A judge Tuesday rejected Paul Allen's move to block payments that two former investment managers were to receive under a profit-sharing...

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A judge Tuesday rejected Paul Allen’s move to block payments that two former investment managers were to receive under a profit-sharing deal.

A spokesman for Allen immediately said there will be an appeal.

Allen’s Vulcan holding company has tried for more than a year to block the payment of more than $20 million to David Capobianco and Navin Thukkaram, managers who were fired in October 2008.

An arbitration panel sided with the former employees, starting with an initial decision last July.

Vulcan appealed March 8, arguing that Allen was denied a fair process because one of the arbitrators contacted the employees’ attorneys before the arbitration began.

King County Superior Judge Paris Kallas denied that appeal and upheld the arbitration decision in favor of the employees. The ruling denied Vulcan’s motion to vacate the arbitration awards and granted the employees’ motion to confirm the award.

Kallas wrote that “there is no evidence before the court of inappropriate conduct during the pre-appointment contact.” She said the contact was justified considering the complexity, dollars involved and high profile of the case.

Capobianco, a former co-founder and co-head of Vulcan Capital’s private equity team, said in a statement via a spokesman that he and Thukkaram were “relieved and very happy with the court’s ruling.”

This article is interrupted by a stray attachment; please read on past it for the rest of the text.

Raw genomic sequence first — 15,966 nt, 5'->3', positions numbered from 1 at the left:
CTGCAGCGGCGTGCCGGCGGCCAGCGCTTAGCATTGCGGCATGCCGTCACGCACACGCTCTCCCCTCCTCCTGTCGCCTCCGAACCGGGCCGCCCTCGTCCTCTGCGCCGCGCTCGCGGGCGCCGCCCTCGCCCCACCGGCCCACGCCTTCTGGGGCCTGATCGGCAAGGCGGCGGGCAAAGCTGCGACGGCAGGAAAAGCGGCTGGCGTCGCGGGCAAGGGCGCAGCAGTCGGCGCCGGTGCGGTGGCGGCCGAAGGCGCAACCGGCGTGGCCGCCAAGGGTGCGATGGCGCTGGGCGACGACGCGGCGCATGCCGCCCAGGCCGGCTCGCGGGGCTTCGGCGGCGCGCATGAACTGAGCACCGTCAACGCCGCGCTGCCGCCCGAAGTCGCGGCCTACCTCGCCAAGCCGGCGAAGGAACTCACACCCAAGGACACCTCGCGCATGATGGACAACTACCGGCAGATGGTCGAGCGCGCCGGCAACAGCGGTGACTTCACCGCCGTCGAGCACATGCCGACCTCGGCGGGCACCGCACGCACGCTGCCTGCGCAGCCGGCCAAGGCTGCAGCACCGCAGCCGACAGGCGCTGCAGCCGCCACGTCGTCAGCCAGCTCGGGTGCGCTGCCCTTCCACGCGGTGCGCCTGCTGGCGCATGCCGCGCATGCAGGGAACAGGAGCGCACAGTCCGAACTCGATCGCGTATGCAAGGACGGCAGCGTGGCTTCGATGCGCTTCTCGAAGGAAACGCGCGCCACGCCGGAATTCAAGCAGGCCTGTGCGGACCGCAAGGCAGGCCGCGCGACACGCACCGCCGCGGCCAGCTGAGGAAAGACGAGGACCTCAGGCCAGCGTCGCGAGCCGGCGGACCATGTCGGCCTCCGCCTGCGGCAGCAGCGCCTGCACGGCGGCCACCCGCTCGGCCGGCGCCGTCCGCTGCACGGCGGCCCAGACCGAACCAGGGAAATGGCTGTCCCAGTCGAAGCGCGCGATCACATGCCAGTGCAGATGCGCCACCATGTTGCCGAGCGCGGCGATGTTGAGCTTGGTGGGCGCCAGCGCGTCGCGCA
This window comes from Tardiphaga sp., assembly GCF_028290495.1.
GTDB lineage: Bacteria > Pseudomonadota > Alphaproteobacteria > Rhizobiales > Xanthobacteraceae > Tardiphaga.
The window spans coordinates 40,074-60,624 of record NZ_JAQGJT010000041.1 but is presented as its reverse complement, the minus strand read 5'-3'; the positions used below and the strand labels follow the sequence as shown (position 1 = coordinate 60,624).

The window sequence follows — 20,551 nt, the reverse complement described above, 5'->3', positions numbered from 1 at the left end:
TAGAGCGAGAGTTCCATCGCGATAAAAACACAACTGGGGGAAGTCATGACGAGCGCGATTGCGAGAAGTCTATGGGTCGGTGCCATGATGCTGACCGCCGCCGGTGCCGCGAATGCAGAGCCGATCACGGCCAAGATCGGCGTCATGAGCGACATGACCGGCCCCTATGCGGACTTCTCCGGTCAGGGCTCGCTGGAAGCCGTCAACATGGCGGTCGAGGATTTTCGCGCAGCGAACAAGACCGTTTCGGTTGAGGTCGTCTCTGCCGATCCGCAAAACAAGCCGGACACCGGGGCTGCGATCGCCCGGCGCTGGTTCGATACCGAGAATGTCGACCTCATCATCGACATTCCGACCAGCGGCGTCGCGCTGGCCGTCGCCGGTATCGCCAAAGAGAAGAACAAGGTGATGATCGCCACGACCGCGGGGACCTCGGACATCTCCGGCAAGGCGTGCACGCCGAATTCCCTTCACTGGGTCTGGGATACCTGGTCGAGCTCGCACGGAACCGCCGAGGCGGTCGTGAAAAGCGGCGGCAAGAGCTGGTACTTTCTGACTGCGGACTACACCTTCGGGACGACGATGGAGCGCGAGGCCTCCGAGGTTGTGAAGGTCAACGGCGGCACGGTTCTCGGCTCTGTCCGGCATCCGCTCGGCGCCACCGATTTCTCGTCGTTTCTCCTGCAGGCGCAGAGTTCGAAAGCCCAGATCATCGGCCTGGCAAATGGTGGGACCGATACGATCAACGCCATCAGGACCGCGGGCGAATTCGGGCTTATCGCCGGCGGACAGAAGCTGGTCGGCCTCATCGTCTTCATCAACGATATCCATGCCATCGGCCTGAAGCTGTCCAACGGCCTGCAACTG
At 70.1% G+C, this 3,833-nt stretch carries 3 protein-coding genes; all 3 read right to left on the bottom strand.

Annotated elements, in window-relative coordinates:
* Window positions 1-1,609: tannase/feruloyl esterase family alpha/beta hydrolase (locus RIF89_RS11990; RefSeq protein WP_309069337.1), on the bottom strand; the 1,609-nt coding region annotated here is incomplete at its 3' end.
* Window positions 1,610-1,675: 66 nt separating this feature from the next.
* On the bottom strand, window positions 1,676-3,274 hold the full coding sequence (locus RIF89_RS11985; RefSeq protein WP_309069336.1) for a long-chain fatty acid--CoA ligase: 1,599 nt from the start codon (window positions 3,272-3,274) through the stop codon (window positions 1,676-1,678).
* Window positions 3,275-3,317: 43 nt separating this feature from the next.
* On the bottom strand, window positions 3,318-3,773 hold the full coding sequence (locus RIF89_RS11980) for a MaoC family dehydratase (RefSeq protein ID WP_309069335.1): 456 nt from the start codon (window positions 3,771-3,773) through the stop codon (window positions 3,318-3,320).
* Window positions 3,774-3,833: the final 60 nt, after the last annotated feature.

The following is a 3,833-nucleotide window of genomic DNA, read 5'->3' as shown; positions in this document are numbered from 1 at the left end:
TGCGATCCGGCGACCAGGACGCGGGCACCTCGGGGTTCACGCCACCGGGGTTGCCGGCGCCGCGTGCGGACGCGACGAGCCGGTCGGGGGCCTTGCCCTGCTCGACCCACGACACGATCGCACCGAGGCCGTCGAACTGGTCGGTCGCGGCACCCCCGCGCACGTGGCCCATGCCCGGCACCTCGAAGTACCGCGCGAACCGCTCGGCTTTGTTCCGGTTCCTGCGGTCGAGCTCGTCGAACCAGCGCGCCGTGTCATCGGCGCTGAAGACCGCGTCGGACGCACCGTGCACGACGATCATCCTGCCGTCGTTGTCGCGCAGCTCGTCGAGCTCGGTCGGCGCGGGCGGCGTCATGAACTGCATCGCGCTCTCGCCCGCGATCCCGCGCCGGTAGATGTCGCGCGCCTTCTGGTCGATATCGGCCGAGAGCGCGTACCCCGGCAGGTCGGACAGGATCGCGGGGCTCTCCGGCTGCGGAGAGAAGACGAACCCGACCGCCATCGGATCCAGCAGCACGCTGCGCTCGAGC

“We are extremely proud of the more than $1.5 billion in profits we made for Vulcan and Mr. Allen,” he said. “With this chapter now behind us, we look forward to employing our successful strategies for new investors and enterprises.”

Allen spokesman David Postman said Vulcan will take its case to the state Court of Appeals. Vulcan considers the questions it raised about conduct during arbitration to be unanswered.

“There’s a lot of that we still don’t know about this,” Postman said.

“We’re disappointed obviously that the judge didn’t see it this way. From the start the attorneys were saying this could be the outcome at Superior Court and we would have to get a panel of judges. We hope that a panel of judges at the Court of Appeals will uphold what we believe are important standards in alternative dispute that were transgressed in this case,” Postman said.

The dispute involves profit made in Vulcan’s investment in an energy company, Plains All American.

A lawyer for Capobianco and Thukkaram said Allen made $1 billion on the venture, then dismissed the entire investment staff before they received their full share, cutting off their profit-sharing plan.

Vulcan argued that the two managers weren’t eligible for the last 20 percent of their share because there hadn’t been an investment exit event at the time they left. But the panel of three arbitrators unanimously granted the award.

Vulcan challenged the panel’s decision, contending the process was compromised because the arbitrator chosen by the claimants had met with them in late 2008, before being named to the panel. In Tuesday’s decision, Kallas rejected that claim.

Brier Dudley: 206-515-5687 or bdudley@seattletimes.com